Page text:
Sunday , 21 October 2018
TRENDING NOW

Nehru, Jinnah and a whiff of cinnamon sets Jakarta

JAKARTA: The omnipresent security was conspicuous by its absence as one seamlessly made his way out of Jakarta’s Soekarno-Hatta airport. For a country that is hosting the continental games after more than half-a-century — Jakarta hosted its maiden Asian Games in 1962 — there was nothing to indicate that the country was reeling under its worst terror attack in May and struggling to recover from last week’s debilitating earthquake that left more than 430 dead.

Instead, there were smiling and enthusiastic student volunteers in red T-shirts and light brown trousers guiding athletes, officials and media through the security channels and rendering every possible help to make life easy. If communication was a ‘barrier’, it was quickly swept away by a smile and a gentle bow.

One was pleasantly surprised to see a life-size cut-out of Jawaharlal Nehru at the accreditation desk calmly looking at the cut-out of Mohammed Ali Jinnah. A volunteer explained that Indonesia loved to welcome one and all with open arms and the motto of the Games “Energy of Asia” was aimed at rejuvenating friendship and reinvigorate relations between countries.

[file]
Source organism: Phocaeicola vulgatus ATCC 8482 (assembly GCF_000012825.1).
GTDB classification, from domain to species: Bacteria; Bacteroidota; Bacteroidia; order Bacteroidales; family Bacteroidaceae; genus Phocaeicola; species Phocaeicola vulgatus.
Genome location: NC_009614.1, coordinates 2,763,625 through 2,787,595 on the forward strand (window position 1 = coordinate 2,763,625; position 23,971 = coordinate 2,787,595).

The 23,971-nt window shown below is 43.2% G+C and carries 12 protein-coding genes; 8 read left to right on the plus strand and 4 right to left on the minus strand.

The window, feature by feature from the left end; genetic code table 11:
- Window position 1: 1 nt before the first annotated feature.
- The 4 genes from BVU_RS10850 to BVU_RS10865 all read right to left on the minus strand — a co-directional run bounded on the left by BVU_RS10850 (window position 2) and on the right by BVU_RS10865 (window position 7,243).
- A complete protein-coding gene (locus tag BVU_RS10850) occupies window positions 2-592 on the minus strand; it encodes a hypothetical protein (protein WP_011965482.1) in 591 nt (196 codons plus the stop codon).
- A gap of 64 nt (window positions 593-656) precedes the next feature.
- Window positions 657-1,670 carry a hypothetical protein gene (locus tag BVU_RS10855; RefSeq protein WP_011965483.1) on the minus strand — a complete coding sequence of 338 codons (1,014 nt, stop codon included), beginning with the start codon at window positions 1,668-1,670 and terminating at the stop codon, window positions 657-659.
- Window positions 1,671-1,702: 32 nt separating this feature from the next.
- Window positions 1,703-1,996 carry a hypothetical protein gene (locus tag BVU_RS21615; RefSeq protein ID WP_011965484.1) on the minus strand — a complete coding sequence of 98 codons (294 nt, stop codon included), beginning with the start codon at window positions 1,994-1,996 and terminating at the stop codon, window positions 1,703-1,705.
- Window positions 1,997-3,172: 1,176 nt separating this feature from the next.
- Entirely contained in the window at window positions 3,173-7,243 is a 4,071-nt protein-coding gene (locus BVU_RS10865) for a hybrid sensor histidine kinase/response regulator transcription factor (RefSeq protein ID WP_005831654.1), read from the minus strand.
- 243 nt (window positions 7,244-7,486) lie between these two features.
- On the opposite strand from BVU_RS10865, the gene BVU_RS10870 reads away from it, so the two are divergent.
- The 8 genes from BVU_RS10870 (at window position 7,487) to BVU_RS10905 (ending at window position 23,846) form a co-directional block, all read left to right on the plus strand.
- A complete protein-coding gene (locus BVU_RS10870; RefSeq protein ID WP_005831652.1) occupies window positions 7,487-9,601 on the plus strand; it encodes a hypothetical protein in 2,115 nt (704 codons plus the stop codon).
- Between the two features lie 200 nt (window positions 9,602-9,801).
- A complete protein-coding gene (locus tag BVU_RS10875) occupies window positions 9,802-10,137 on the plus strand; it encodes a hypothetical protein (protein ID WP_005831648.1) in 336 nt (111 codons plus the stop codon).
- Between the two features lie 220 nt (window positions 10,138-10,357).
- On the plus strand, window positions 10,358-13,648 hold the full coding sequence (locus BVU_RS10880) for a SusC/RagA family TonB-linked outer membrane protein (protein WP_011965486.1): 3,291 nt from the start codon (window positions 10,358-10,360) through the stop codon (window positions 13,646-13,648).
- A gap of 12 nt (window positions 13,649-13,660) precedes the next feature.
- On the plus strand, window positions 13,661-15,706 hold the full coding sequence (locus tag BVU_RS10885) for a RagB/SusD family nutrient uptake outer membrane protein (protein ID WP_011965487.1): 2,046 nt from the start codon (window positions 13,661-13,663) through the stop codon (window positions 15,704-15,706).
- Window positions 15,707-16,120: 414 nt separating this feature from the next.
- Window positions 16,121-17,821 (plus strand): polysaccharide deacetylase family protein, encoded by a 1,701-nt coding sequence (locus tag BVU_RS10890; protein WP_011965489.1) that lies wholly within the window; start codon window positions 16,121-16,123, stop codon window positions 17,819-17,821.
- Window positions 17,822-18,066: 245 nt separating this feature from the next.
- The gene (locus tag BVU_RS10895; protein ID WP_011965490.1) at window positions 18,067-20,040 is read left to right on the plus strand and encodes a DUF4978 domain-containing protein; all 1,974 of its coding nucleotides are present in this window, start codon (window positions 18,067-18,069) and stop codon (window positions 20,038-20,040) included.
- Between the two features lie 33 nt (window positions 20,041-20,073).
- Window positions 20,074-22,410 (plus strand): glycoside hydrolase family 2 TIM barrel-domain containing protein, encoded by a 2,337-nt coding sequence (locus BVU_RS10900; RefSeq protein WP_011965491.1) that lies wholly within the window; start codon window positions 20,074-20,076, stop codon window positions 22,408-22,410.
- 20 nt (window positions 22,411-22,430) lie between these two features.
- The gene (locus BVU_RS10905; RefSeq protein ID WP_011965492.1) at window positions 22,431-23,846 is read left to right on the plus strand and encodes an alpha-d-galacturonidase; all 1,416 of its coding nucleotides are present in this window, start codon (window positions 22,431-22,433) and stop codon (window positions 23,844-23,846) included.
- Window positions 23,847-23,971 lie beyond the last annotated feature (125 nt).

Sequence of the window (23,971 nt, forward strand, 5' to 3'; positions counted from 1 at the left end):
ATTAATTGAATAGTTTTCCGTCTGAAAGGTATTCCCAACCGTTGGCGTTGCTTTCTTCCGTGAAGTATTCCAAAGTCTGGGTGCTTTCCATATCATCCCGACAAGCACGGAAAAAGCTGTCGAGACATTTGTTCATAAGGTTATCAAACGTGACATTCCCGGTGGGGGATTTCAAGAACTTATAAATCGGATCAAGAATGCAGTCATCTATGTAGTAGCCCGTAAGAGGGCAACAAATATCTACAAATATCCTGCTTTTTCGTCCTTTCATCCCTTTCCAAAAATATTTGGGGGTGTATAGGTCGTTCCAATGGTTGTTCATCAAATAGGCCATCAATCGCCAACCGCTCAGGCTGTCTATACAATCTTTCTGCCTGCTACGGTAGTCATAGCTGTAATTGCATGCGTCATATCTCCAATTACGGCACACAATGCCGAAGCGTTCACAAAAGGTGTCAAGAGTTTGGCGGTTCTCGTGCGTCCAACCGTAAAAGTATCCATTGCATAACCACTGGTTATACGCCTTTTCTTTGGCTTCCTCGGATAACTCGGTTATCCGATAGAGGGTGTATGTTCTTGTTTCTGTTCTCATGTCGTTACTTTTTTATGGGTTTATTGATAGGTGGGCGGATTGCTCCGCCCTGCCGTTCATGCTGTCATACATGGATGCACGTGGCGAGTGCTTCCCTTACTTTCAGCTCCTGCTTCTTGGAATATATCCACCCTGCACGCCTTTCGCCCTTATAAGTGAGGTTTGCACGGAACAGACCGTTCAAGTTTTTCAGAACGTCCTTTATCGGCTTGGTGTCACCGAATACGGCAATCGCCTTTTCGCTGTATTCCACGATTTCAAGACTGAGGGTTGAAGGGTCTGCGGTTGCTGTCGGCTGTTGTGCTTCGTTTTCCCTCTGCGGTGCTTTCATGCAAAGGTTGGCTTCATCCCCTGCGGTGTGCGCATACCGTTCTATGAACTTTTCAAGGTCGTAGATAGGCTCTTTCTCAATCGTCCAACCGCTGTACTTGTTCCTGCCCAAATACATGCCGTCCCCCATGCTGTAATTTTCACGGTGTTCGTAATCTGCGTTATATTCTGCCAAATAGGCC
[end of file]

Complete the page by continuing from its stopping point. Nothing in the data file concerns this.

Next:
The three mascots of the 2018 Asian Games reflect the country’s diversity. Eastern Indonesia is represented by bird of paradise ‘Bhin Bhin’, the west by the one-horned rhinoceros ‘Ika’ and the central by the Bawean deer ‘Atung’. Much thought was given to selecting the mascots and volunteers say the Indonesian President, Joko Widodo, personally oversaw the selection of the mascots.

Jakarta is wearing its prettiest frock for the Games. The monuments, its imposing buildings, the high-octane public transport, hotels bedecked with vibrant motifs and giant posters, reflect the mood of the city. And there is a spicy lining too.

The all-pervasive smell of the smoke from cinnamon and clove cigarettes are the two things that hit you the moment you step into the city, so clean that it can easily rival the neatness of the 2010 Guangzhou or the 2014 Incheon Asian Games.

The Games Village, that more than 9,000 athletes will call their home for the next fortnight, is a picture of serenity. Amid the hubbub of the city, the imposing complex, resplendent in vibrant colours — each tower is of a different hue — is an island of calm. And the well-manicured lawns and amazing serenity give a feel that athletes will not feel homesick during their stay here.

But there are apprehensions.

Local newspapers still question the city’s state of readiness. Given the fact that Jakarta agreed to host the Games in less than a month after Hanoi withdrew because of financial concerns, Jakarta is looking good.

In stature, the Asian Games are only second to the Olympics and the next fortnight will be a challenging time for the local organising committee.

(By arrangement with HT Media)

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